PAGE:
I like the atmosphere at Rodeo Bar, I like the staff and I like the sound system. But, the first time we were there (for The Brain Cloud) the audience was quiet and respectful, so I assumed most shows would be like that. They have two rooms, so it’s easy to avoid being on the music side.

Last night, the crowd (and it was quite a crowd) was super enthusiastic about TTWB’s songs, after the fact, with very loud applause, but there was a ton of loud talking during the songs (including from a table of four women right up at the stage). I admit that upbeat Bluegrass music with familiar songs (where you don’t have to concentrate on the lyrics) almost begs to treat it as background music, but these kids on stage are playing their hearts out (really well!) and I would wish they got more respect for their musicianship.

Anyway, since I’ve only been there twice, I can’t judge whether this is more of a bar scene with background music, or whether this is more typically a listening crowd. I guess I’ll find out, because I intend to go back (for the food, as well as the music).

Dennis Lichtman and The Brain Cloud at Rodeo Bar

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Dennis Lichtman blew me away the only time I saw him, 10 months ago, at Mona’s. That night, he was doing his weekly Mona’s Hot Four gig, where he plays the clarinet. Our friend Melissa Tong took us there, specifically to hear Dennis. Here’s what I wrote about his clarinet play and her response to me:

Dennis Lichtman was that clarinet player. When I mentioned that to Melissa, she told me that he doesn’t consider the clarinet to be his strongest instrument. Say what? Now I have to find him and watch him play every other instrument, first ensuring that my seat belt is on and my tray table is locked in its upright position!

Dennis has another regular setup called The Brain Cloud. In that group, Dennis plays mandolin and fiddle. I’ve had a number of close encounters trying to get to see The Brain Cloud. They used to play every Monday night at Banjo Jim’s. I assumed I’d catch them there sometime, but then Banjo Jim’s closed. Sad smile That Monday gig moved to Barbes in Brooklyn. I might make it there, but the stars need to align (and I have to update my passport) to get us to Brooklyn (where we both grew up and spent all of our formative years). Smile

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When I got Dennis’ email newsletter announcing a show at Rodeo Bar, not too far from our apartment, I knew that nothing else happening in NYC last night would push this off my calendar (and there was a ton happening at Rockwood Music Hall!). We had never been to Rodeo Bar (27th Street and 3rd Avenue), but we’ve driven by it 100 times. I had no idea they had live music, now I do.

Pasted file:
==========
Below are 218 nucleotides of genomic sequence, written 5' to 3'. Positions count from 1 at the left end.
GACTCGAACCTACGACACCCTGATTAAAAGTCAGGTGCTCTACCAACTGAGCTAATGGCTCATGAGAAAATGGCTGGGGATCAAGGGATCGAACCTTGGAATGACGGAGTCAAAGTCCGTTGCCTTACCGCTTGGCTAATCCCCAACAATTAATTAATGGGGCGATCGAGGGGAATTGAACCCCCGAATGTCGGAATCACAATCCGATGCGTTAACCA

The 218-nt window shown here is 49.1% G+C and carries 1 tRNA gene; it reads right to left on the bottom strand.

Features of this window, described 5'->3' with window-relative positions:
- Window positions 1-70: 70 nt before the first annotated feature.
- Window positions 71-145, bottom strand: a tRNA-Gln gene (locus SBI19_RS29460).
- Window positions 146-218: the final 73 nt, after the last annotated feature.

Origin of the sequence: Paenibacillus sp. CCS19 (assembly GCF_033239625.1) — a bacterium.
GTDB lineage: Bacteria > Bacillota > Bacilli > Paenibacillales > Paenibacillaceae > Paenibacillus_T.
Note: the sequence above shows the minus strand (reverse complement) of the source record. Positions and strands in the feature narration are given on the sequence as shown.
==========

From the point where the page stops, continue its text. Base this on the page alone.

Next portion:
We walked over thinking that this would be a noisy neighborhood bar (not unlike Mona’s) with Brain Cloud playing in some corner. Happily, I was wrong (I usually am). Rodeo Bar is a Tex-Mex restaurant bar, with two rooms. One is a more typical local sports bar, and the other is more of a casual restaurant with a real stage area. They have a real sound board and a full-time sound engineer working it. We were both extremely impressed with the sound quality.

The people in our room were an awesome audience. Super quiet during the songs, fully appreciative after each song was over. While we only had drinks, the food looked so good that I’m sure we’ll be back for a meal, with or without music being involved.

On to the music. The Brain Cloud is a mix of Bluegrass, Old Time Jazz, Western Swing, Big Band Lite, etc., sometimes all together in a single song. It’s all covers (or at least everything on their CD and in last night’s show were), so the musicians better be good.

Not to worry my pretties. Dennis is indeed masterful on both the mandolin and fiddle. I might still prefer his clarinet play, but that might also be biased by that being my first introduction to him. Dennis also sang a bit of background harmony. There are five more people in Brain Cloud. The bass player and drummer from the CD were not part of last night’s lineup.

Left-to-right on stage:

Skip Krevens on electric guitar and lead vocals. Skip played the electric beautifully. He sang lead vocals on one song. His vocals last night were OK. On the CD, he sings lead on one song and comes across much better.

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Raphael McGregor on lap steel guitar. Fantastic! Tasty play, including duels with Dennis.

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Tamar Korn on lead vocals (lots of links about Tamar, but I couldn’t find her own website). Tamar has a voice that is very suited to Bluegrass and old-time Jazz (like the Andrews Sisters). It’s high, and has a bit of a Betty Boop flavor. She’s a showman (showwoman?), in her expressions and movements, including dancing around when she’s not singing. During one instrumental, she sat right near us and couldn’t have been lovelier.

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Scott Kettner on drums. Scott is not the drummer on the CD, but I didn’t feel cheated. He was excellent, including a number of solos. This style of drumming is generally understated, but that doesn’t make it easy.

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Ian Riggs on upright bass. Ian was also replacing the bassist from the CD, and as with Scott above, I thought Ian was excellent. He took a number of solos. In one number, Ian and Scott traded solos back-and-forth, with Scott supporting Ian on the high-hat. Wonderful!

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I mentioned above that Tamar sat next to us during one of the instrumentals (she sat for two songs, the second was when Skip sang lead). The instrumental was Mission to Moscow. It was awesome.

When the first set was over (they played two sets, split over three hours) I went up to Dennis and bought a copy of The Brain Cloud CD (it’s self-titled). When I popped it in this morning, I was thrilled to find that Mission to Moscow was the first song. The entire CD is excellent.

Glad to have finally caught Dennis again, playing two additional instruments. Glad to have discovered Rodeo Bar. Glad to have been able to walk to/from a music venue.